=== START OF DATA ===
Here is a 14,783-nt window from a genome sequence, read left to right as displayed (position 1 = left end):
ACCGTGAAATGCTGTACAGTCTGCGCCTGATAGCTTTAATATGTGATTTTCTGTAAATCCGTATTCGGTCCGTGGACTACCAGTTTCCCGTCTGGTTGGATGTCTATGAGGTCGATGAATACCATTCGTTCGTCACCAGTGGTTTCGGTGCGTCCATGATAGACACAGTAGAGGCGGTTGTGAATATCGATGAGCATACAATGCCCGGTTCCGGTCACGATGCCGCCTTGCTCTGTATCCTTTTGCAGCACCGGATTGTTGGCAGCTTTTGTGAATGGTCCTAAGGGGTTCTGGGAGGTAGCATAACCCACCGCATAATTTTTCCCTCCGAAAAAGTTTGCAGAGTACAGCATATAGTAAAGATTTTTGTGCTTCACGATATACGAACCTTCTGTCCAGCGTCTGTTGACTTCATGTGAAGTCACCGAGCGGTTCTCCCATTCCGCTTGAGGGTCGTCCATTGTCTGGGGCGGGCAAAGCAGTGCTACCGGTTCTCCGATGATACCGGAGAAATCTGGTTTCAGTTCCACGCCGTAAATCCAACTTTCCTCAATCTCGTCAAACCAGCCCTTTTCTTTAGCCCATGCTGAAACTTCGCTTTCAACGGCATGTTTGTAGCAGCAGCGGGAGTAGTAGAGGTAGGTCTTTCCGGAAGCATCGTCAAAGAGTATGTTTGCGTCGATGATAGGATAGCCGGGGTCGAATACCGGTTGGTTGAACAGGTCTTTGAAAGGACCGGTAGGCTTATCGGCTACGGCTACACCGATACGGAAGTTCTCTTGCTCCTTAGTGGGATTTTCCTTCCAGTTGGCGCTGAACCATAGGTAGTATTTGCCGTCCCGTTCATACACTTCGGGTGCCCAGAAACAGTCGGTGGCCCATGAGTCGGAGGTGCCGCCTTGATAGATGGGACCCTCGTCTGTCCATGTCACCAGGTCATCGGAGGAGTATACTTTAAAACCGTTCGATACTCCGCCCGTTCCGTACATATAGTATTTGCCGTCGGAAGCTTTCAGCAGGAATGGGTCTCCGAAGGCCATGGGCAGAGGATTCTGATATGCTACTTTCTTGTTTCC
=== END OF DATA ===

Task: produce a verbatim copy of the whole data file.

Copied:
Here is a 14,783-nt window from a genome sequence, read left to right as displayed (position 1 = left end):
ACCGTGAAATGCTGTACAGTCTGCGCCTGATAGCTTTAATATGTGATTTTCTGTAAATCCGTATTCGGTCCGTGGACTACCAGTTTCCCGTCTGGTTGGATGTCTATGAGGTCGATGAATACCATTCGTTCGTCACCAGTGGTTTCGGTGCGTCCATGATAGACACAGTAGAGGCGGTTGTGAATATCGATGAGCATACAATGCCCGGTTCCGGTCACGATGCCGCCTTGCTCTGTATCCTTTTGCAGCACCGGATTGTTGGCAGCTTTTGTGAATGGTCCTAAGGGGTTCTGGGAGGTAGCATAACCCACCGCATAATTTTTCCCTCCGAAAAAGTTTGCAGAGTACAGCATATAGTAAAGATTTTTGTGCTTCACGATATACGAACCTTCTGTCCAGCGTCTGTTGACTTCATGTGAAGTCACCGAGCGGTTCTCCCATTCCGCTTGAGGGTCGTCCATTGTCTGGGGCGGGCAAAGCAGTGCTACCGGTTCTCCGATGATACCGGAGAAATCTGGTTTCAGTTCCACGCCGTAAATCCAACTTTCCTCAATCTCGTCAAACCAGCCCTTTTCTTTAGCCCATGCTGAAACTTCGCTTTCAACGGCATGTTTGTAGCAGCAGCGGGAGTAGTAGAGGTAGGTCTTTCCGGAAGCATCGTCAAAGAGTATGTTTGCGTCGATGATAGGATAGCCGGGGTCGAATACCGGTTGGTTGAACAGGTCTTTGAAAGGACCGGTAGGCTTATCGGCTACGGCTACACCGATACGGAAGTTCTCTTGCTCCTTAGTGGGATTTTCCTTCCAGTTGGCGCTGAACCATAGGTAGTATTTGCCGTCCCGTTCATACACTTCGGGTGCCCAGAAACAGTCGGTGGCCCATGAGTCGGAGGTGCCGCCTTGATAGATGGGACCCTCGTCTGTCCATGTCACCAGGTCATCGGAGGAGTATACTTTAAAACCGTTCGATACTCCGCCCGTTCCGTACATATAGTATTTGCCGTCGGAAGCTTTCAGCAGGAATGGGTCTCCGAAGGCCATGGGCAGAGGATTCTGATATGCTACTTTCTTGTTTCC